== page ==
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Heterocyclic Research

The Klumpp research group has been very active in the development of synthetic methodologies leading to functionalized heterocycles. Heterocyclic compounds are an exceptionally important class of organic substances. At least 60% of commercial pharmaceuticals contain a heterocyclic structure.

Recent work in the area includes the synthesis of novel ring systems. For example, we utilized the chemistry of superelectrophilic intermediates to prepare a series of pyrido[1,2-a]indoles, Imidazo[1,2-a]pyridines and cycloheptabenzopyridines (eqs 1–3).

Equations 1, 2 and 3

We have also reported the syntheses of heterocyclic carboxamides through a decarboxylation involving N-heterocyclic carbene interemdiates (eq 4). This is a rare example of an NHC being a primary reactive intermediate – as opposed to a catalytic species - in a synthetic conversion.

Equation 4

2-Oxyindoles are a class of heterocycles known for their biological activities and we have developed several acid-catalyzed routes to these products (eq 5–6). For example, the 2-pyridyl-substituted system generates a highly reactive electrophile and Friedel-Crafts-type reactions lead to the highly functionalized 2-oxyindoles. We also used a-ketoamides to generate 2-oxyindoles by cyclizations.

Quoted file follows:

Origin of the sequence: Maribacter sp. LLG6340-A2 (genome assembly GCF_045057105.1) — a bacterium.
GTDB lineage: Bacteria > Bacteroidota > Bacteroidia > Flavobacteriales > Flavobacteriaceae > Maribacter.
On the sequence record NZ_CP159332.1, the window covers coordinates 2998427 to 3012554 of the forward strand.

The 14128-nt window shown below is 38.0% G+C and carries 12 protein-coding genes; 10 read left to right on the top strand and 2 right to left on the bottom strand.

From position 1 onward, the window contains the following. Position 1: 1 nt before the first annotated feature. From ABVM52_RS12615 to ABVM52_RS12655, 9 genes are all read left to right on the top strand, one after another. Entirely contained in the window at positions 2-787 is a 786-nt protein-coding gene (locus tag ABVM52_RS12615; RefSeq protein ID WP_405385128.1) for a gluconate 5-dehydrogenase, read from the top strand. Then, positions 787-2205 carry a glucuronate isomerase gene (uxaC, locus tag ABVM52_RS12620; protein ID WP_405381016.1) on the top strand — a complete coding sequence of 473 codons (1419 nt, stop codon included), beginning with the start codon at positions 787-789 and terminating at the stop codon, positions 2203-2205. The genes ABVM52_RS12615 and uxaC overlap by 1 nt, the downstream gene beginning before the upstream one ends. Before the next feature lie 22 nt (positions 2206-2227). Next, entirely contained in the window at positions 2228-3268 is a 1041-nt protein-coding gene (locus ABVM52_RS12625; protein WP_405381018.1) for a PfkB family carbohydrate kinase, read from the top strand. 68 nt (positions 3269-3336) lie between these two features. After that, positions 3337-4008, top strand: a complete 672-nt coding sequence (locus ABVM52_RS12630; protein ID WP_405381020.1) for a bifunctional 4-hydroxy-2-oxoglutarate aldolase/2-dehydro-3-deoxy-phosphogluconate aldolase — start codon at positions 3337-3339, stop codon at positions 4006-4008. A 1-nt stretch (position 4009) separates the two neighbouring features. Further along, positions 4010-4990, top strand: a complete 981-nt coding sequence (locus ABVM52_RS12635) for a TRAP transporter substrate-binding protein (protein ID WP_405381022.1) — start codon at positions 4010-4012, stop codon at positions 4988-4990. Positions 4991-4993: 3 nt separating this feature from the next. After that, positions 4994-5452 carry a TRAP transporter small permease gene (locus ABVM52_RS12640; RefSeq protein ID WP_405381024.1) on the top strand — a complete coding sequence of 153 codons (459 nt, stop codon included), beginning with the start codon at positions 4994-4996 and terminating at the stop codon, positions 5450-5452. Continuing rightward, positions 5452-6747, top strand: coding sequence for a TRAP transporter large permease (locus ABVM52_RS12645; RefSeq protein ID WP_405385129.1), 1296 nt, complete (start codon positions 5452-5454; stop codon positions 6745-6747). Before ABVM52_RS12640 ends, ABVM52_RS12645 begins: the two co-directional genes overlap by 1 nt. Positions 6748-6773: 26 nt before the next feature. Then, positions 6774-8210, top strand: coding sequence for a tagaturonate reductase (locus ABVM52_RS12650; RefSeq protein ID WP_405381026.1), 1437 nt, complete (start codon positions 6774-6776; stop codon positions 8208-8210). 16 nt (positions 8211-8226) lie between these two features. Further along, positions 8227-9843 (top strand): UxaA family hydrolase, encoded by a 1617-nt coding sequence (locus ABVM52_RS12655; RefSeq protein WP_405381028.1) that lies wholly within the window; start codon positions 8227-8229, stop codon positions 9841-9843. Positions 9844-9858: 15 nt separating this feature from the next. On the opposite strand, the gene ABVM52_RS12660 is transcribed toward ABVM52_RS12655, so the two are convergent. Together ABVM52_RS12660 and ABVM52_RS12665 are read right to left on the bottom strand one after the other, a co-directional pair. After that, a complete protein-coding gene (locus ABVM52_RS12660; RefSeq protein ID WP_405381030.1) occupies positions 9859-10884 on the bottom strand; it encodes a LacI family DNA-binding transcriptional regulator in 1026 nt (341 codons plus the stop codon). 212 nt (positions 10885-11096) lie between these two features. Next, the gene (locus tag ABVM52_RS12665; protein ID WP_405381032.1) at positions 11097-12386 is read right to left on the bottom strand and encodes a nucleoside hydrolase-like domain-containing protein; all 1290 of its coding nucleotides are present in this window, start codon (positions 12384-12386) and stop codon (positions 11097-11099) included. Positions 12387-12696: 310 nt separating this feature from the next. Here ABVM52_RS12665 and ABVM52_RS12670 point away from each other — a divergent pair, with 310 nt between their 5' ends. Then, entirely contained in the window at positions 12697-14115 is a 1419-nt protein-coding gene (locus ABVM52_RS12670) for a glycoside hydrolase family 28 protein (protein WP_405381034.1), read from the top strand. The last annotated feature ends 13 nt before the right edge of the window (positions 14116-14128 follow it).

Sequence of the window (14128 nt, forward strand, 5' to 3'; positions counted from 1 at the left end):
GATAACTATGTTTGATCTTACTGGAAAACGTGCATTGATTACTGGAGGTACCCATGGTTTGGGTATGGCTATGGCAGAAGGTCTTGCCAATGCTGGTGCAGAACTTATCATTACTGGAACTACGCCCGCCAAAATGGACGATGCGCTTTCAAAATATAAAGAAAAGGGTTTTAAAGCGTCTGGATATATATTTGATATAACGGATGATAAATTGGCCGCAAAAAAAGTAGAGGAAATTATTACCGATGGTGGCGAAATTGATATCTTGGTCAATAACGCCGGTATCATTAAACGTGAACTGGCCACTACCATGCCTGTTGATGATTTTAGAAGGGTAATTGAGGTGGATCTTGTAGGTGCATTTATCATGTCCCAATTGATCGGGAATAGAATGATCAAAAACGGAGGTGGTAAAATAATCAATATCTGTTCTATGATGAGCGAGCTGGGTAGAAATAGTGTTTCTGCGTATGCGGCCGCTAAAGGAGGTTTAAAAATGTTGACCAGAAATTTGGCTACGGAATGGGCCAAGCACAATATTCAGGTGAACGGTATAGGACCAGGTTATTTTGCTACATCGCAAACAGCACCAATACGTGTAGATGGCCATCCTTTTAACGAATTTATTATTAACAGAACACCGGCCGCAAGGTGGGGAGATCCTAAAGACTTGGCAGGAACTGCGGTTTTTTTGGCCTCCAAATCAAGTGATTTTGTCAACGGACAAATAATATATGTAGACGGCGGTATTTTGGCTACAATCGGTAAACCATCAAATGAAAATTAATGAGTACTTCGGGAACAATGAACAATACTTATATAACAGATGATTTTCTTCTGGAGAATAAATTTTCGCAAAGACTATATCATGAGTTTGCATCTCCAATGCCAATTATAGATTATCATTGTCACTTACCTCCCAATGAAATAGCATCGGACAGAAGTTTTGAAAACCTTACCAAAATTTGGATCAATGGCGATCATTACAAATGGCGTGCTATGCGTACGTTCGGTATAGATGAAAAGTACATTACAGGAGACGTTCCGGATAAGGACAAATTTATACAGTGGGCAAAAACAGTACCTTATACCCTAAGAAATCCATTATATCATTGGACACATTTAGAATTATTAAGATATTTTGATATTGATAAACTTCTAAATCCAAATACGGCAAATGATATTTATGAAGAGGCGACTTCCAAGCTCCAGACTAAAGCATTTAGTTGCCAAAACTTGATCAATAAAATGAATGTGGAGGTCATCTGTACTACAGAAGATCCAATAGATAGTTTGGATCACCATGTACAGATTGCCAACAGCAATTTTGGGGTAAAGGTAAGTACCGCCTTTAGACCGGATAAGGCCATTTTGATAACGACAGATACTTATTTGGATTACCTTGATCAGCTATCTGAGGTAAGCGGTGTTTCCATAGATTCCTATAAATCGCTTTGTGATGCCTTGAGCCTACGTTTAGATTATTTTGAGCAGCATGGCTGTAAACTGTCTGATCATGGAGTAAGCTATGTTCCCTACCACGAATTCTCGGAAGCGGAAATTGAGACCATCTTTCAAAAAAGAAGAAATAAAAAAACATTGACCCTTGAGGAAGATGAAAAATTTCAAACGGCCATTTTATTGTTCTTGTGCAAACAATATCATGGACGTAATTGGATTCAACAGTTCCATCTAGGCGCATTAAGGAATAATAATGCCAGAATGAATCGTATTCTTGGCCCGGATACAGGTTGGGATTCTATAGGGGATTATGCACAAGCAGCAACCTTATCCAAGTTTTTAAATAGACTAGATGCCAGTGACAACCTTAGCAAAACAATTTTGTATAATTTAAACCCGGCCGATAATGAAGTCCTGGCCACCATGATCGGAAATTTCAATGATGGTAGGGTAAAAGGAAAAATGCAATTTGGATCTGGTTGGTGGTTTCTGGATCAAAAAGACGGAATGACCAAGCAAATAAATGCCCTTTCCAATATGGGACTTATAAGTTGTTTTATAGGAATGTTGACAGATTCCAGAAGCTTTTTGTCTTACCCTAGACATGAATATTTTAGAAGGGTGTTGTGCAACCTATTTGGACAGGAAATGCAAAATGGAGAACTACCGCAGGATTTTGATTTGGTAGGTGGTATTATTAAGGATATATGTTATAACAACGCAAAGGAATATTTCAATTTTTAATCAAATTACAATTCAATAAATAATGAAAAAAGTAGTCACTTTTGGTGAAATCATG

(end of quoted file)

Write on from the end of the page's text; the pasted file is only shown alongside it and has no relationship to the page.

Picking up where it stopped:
Equations 5 and 6

Conjugate addition to vinyl-substituted N-heterocycles has been known since 1947 and it has been used in the synthesis of several natural products and pharmaceutical agents. Recently, I published the first comprehensive review on this topic (SynLett 2012, 23, 1590–1604). In our research lab, we discovered an interesting trend related to conjugate addition to vinyl-substituted N-heterocycles. These studies showed a correlation between the tendency to undergo conjugate addition and the charge distributions in the heterocyclic ring system (Figure 1). The relationship was shown to operate in pyrimidines, quinoxalines and quinazolines, suggesting it to be a general to a wide scope of N-heterocycles.

Figure 1

Office

Office: Faraday Hall 356
Phone: (815) 753‐1959
Email: dklumpp@niu.edu

Mailing Address

Prof. Douglas Klumpp
Department of Chemistry and Biochemistry
Northern Illinois University
1425 W. Lincoln Hwy.
DeKalb, IL  60115